The first city we visited outside of Tokyo was Fukushima, which was badly hit by the earthquake and tsunami which caused a meltdown at the nearby nuclear plant. Due to the damage at the nuclear plant people living in the surrounding area are not allowed to return to their homes. Even though the earthquake and tsunami happened over 5 years ago, since no one lives in the area no efforts have been done to revitalize the area. Being able to see with my own eyes the damages of the combined earthquake and tsunami was very impactful. There is no way I could have understood the scope of natural disasters the same way from a classroom.
Another city we visited early in the trip was Toyama, where we learned about Itai-Itai disease and what the community learned from it. At the Itai-Itai disease museum we learned that the disease was caused by cadmium poisoning in their water supply that they also used to irrigate the rice fields. The cadmium got into the water supply from a mine upstream. The cadmium poisoning caused victims bones to become extremely brittle. Itai-Itai disease translates to “it hurts-it hurts”, because that’s what the victims would constantly repeat. As disease progressed even the weight of a blanket could cause bones to fracture. This disease was a large burden of on both the victims and their families that took care of them. It also created stigma against the community for many years to come out of fear of the disease. This has influenced the politics in Toyama to this day. The community has a strong commitment to protecting the environment, and citizens make regular visits to the mine to make sure it is taking precautions to protect the environment from contamination. The families of survivors make sure that history is not repeated in Japan.
On the final day of the trip we visited Ookawa and heard from a father who lost his child when a tsunami hit her elementary school. This is another example of the power of the survivors of tragedy. The tsunami caused the death of most of the students and staff at the elementary school. More than 80 lives were lost. The father gave us a tour of the remains of the elementary school, and emotionally told the story of his daughters last day. He highlighted all the ways that better disaster planning could have prevented the devastating death toll. Hearing his story and perspective is something I will never forget and implement as a public health professional.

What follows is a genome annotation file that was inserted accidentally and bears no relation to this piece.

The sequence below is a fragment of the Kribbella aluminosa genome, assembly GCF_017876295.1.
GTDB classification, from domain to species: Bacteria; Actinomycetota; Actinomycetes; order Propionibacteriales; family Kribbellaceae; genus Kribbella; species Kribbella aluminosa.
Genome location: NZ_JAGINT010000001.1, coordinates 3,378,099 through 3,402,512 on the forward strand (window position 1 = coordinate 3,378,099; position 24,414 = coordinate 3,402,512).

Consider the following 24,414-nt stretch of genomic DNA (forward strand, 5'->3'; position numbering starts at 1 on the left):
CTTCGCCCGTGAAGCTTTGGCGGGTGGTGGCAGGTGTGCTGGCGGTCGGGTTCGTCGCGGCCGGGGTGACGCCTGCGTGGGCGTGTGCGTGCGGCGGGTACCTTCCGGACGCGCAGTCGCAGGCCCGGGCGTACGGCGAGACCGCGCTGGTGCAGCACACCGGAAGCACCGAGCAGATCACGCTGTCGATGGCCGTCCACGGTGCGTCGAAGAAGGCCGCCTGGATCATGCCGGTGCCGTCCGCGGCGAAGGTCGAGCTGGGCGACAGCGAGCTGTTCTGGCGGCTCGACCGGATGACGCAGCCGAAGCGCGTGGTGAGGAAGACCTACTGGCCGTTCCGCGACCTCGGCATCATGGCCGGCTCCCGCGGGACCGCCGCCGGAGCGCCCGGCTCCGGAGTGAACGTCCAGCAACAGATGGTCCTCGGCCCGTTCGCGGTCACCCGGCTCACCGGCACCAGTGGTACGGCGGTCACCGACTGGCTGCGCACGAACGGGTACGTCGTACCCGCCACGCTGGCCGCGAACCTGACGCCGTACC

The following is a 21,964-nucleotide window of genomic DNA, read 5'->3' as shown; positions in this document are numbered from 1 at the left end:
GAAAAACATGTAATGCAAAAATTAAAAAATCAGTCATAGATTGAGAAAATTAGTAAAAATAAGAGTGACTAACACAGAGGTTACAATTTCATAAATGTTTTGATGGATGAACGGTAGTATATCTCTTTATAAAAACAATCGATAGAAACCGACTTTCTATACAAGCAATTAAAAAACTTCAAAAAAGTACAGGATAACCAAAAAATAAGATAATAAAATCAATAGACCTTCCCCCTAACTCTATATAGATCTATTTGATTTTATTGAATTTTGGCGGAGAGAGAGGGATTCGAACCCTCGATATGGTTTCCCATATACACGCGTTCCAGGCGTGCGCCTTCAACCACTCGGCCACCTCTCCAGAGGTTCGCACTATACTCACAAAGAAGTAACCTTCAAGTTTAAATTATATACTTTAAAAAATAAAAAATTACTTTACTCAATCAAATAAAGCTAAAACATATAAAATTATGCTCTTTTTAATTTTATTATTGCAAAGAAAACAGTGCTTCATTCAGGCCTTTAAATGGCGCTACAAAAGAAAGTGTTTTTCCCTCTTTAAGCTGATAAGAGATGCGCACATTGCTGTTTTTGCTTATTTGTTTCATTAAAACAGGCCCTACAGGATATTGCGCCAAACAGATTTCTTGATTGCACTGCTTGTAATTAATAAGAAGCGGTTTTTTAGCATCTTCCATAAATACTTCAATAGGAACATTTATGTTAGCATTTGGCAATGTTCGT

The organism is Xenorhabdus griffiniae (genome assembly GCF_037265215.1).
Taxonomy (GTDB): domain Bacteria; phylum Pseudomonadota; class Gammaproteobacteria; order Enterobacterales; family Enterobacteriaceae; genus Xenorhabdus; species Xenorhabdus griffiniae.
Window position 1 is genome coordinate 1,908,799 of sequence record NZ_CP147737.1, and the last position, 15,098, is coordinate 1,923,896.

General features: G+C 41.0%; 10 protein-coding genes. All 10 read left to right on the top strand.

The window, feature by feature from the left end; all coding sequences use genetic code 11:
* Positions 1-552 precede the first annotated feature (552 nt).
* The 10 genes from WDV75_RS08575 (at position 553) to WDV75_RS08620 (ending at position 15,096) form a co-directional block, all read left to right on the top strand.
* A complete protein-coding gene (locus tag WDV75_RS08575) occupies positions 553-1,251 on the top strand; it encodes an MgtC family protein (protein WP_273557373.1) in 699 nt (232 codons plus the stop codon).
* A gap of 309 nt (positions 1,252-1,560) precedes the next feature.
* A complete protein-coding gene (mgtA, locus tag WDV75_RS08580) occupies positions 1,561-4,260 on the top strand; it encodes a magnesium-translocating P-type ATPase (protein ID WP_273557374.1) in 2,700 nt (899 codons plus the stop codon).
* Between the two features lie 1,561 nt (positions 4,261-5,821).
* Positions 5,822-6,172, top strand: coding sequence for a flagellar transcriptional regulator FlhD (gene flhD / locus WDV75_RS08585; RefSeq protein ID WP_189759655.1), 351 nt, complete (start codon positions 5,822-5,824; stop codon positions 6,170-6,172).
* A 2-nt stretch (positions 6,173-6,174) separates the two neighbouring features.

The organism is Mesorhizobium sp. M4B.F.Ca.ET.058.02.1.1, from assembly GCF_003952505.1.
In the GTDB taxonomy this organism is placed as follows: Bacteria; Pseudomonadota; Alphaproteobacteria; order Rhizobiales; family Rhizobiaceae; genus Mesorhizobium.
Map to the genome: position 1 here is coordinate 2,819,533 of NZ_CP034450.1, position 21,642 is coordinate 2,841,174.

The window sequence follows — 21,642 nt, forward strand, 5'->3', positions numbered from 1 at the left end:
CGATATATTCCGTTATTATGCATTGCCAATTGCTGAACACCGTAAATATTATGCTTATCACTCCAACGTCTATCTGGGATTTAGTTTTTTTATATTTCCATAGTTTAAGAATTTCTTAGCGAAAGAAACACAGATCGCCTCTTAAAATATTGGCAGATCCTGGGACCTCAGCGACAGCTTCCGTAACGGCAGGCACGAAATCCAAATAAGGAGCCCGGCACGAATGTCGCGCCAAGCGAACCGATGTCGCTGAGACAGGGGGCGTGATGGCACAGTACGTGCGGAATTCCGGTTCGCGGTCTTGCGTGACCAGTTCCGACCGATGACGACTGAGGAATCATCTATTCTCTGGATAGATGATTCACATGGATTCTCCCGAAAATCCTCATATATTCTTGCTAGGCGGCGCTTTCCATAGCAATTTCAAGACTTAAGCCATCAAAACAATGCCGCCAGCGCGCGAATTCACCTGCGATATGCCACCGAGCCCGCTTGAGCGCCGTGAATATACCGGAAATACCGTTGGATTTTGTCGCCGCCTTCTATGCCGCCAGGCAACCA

This trip changed the way I view the results of public health disasters and this will change the way I try to create public health solutions in the future as a public health professional. After seeing how different it is to hear something in a classroom and see it in real life, I will change the way I think of things in my academics. Often in the classroom we learn about issues through facts and figures, but after this trip I will remember to consider the emotion behind and causing issues we face. I will continue to use this new mindset when I graduate and am a public health professional. After hearing from the victims of disasters and their families on this trip, if I am ever tackling a crisis I will make sure to talk to the people who have experienced it. Overall, this trip changed my perspective on public health issues no matter if they are in the United States or in a foreign country.